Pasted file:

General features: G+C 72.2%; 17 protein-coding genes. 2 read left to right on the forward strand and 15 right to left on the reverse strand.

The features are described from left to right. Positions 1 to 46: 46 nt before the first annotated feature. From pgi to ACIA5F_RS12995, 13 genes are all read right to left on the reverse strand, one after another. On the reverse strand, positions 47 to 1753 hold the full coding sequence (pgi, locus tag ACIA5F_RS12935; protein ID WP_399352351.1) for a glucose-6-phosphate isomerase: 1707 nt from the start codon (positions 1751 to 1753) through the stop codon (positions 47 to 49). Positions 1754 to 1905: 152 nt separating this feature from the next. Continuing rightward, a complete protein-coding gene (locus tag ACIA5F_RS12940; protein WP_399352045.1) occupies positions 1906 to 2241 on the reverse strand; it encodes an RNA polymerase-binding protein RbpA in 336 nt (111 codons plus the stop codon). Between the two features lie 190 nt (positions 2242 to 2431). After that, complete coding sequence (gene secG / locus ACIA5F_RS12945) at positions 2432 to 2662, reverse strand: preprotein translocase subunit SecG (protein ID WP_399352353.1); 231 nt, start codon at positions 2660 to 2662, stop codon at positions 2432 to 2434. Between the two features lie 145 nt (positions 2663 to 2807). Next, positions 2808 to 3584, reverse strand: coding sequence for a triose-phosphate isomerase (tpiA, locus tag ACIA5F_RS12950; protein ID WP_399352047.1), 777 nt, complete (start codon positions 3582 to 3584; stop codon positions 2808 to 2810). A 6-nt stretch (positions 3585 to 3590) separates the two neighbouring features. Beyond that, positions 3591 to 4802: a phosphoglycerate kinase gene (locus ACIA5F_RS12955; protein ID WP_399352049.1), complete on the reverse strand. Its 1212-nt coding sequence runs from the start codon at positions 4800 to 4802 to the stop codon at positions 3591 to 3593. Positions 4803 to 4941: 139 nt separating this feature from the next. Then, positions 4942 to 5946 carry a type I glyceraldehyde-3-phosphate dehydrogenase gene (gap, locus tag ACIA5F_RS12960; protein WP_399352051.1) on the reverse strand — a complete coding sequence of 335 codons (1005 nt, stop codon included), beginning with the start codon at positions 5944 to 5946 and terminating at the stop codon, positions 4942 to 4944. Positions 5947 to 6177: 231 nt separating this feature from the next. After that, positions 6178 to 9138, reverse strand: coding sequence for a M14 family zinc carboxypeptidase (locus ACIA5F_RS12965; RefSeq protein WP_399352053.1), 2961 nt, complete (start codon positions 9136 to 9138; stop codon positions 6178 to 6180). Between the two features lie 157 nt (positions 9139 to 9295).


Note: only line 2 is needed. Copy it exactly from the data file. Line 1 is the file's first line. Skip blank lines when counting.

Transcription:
The features are described from left to right. Positions 1 to 46: 46 nt before the first annotated feature. From pgi to ACIA5F_RS12995, 13 genes are all read right to left on the reverse strand, one after another. On the reverse strand, positions 47 to 1753 hold the full coding sequence (pgi, locus tag ACIA5F_RS12935; protein ID WP_399352351.1) for a glucose-6-phosphate isomerase: 1707 nt from the start codon (positions 1751 to 1753) through the stop codon (positions 47 to 49). Positions 1754 to 1905: 152 nt separating this feature from the next. Continuing rightward, a complete protein-coding gene (locus tag ACIA5F_RS12940; protein WP_399352045.1) occupies positions 1906 to 2241 on the reverse strand; it encodes an RNA polymerase-binding protein RbpA in 336 nt (111 codons plus the stop codon). Between the two features lie 190 nt (positions 2242 to 2431). After that, complete coding sequence (gene secG / locus ACIA5F_RS12945) at positions 2432 to 2662, reverse strand: preprotein translocase subunit SecG (protein ID WP_399352353.1); 231 nt, start codon at positions 2660 to 2662, stop codon at positions 2432 to 2434. Between the two features lie 145 nt (positions 2663 to 2807). Next, positions 2808 to 3584, reverse strand: coding sequence for a triose-phosphate isomerase (tpiA, locus tag ACIA5F_RS12950; protein ID WP_399352047.1), 777 nt, complete (start codon positions 3582 to 3584; stop codon positions 2808 to 2810). A 6-nt stretch (positions 3585 to 3590) separates the two neighbouring features. Beyond that, positions 3591 to 4802: a phosphoglycerate kinase gene (locus ACIA5F_RS12955; protein ID WP_399352049.1), complete on the reverse strand. Its 1212-nt coding sequence runs from the start codon at positions 4800 to 4802 to the stop codon at positions 3591 to 3593. Positions 4803 to 4941: 139 nt separating this feature from the next. Then, positions 4942 to 5946 carry a type I glyceraldehyde-3-phosphate dehydrogenase gene (gap, locus tag ACIA5F_RS12960; protein WP_399352051.1) on the reverse strand — a complete coding sequence of 335 codons (1005 nt, stop codon included), beginning with the start codon at positions 5944 to 5946 and terminating at the stop codon, positions 4942 to 4944. Positions 5947 to 6177: 231 nt separating this feature from the next. After that, positions 6178 to 9138, reverse strand: coding sequence for a M14 family zinc carboxypeptidase (locus ACIA5F_RS12965; RefSeq protein WP_399352053.1), 2961 nt, complete (start codon positions 9136 to 9138; stop codon positions 6178 to 6180). Between the two features lie 157 nt (positions 9139 to 9295).